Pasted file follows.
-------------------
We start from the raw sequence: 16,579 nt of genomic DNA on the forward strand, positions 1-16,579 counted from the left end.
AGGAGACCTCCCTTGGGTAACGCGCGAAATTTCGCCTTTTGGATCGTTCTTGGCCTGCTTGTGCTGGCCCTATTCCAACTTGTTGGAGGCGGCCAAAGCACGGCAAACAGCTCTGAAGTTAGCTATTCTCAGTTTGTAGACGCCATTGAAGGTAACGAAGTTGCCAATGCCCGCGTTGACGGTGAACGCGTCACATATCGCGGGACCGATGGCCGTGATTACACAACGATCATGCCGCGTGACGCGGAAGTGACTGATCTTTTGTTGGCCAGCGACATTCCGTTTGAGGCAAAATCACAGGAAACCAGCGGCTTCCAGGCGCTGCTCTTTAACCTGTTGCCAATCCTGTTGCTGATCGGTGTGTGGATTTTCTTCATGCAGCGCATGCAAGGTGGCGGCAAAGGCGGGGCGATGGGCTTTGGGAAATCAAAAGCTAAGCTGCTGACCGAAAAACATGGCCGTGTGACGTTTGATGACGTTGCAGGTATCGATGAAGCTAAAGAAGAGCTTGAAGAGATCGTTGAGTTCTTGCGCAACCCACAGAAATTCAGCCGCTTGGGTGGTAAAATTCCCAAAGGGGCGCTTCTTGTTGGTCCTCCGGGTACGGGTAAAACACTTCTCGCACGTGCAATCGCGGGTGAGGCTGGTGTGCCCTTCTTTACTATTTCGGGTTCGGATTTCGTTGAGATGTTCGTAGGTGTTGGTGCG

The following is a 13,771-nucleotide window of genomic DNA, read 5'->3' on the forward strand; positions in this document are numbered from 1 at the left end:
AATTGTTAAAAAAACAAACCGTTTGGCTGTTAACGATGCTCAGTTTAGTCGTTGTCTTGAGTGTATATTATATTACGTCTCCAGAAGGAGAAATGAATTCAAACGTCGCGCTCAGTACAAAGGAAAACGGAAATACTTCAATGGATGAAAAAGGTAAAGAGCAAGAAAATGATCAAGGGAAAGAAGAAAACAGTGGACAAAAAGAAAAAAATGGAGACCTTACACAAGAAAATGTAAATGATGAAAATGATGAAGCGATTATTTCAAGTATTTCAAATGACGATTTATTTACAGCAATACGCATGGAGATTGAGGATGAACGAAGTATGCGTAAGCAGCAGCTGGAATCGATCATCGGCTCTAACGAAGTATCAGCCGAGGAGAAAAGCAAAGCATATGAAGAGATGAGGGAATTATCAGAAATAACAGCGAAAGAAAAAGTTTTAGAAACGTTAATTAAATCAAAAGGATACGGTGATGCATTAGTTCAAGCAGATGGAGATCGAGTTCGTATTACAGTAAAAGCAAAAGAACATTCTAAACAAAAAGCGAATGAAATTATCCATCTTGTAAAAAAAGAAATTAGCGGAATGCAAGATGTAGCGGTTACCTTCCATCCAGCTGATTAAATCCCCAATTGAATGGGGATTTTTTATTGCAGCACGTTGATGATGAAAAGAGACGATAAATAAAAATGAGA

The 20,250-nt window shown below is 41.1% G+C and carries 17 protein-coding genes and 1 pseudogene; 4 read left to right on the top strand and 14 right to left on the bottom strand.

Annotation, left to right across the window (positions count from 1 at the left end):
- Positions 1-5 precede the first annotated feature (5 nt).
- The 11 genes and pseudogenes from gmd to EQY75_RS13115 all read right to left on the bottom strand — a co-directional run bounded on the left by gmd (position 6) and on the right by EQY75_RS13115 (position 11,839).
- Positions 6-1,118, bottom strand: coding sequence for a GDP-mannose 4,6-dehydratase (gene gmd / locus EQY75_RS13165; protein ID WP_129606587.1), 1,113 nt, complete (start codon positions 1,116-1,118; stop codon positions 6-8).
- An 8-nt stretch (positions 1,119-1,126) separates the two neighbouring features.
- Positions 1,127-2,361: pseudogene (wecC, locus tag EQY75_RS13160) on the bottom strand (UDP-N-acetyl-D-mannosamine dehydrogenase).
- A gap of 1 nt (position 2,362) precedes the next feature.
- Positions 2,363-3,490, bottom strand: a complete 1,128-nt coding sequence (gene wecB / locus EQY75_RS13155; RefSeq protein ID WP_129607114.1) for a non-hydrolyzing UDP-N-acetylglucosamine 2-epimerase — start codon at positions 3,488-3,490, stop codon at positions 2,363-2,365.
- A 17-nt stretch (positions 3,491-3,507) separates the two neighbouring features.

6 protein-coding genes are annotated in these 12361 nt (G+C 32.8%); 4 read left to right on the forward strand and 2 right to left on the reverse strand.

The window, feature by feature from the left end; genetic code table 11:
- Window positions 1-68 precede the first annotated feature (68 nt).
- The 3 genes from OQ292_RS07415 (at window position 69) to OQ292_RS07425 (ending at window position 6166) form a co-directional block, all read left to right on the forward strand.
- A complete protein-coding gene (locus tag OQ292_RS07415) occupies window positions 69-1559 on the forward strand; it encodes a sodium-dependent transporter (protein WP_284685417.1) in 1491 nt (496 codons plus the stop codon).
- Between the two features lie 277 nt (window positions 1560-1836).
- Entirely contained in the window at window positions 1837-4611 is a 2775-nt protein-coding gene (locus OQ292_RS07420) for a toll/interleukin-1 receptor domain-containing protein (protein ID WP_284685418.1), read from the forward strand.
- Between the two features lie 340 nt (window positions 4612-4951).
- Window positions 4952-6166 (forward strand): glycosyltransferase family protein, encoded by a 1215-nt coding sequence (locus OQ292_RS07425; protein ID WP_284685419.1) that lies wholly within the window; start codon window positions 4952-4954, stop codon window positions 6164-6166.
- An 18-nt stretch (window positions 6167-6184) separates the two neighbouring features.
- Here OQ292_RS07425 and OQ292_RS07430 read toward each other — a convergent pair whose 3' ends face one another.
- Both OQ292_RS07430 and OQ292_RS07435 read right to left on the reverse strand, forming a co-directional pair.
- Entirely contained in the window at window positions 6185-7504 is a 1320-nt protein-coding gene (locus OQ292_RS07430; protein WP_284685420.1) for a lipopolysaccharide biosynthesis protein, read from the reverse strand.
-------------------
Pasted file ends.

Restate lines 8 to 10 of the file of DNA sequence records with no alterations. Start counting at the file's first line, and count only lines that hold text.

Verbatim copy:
- The 11 genes and pseudogenes from gmd to EQY75_RS13115 all read right to left on the bottom strand — a co-directional run bounded on the left by gmd (position 6) and on the right by EQY75_RS13115 (position 11,839).
- Positions 6-1,118, bottom strand: coding sequence for a GDP-mannose 4,6-dehydratase (gene gmd / locus EQY75_RS13165; protein ID WP_129606587.1), 1,113 nt, complete (start codon positions 1,116-1,118; stop codon positions 6-8).
- An 8-nt stretch (positions 1,119-1,126) separates the two neighbouring features.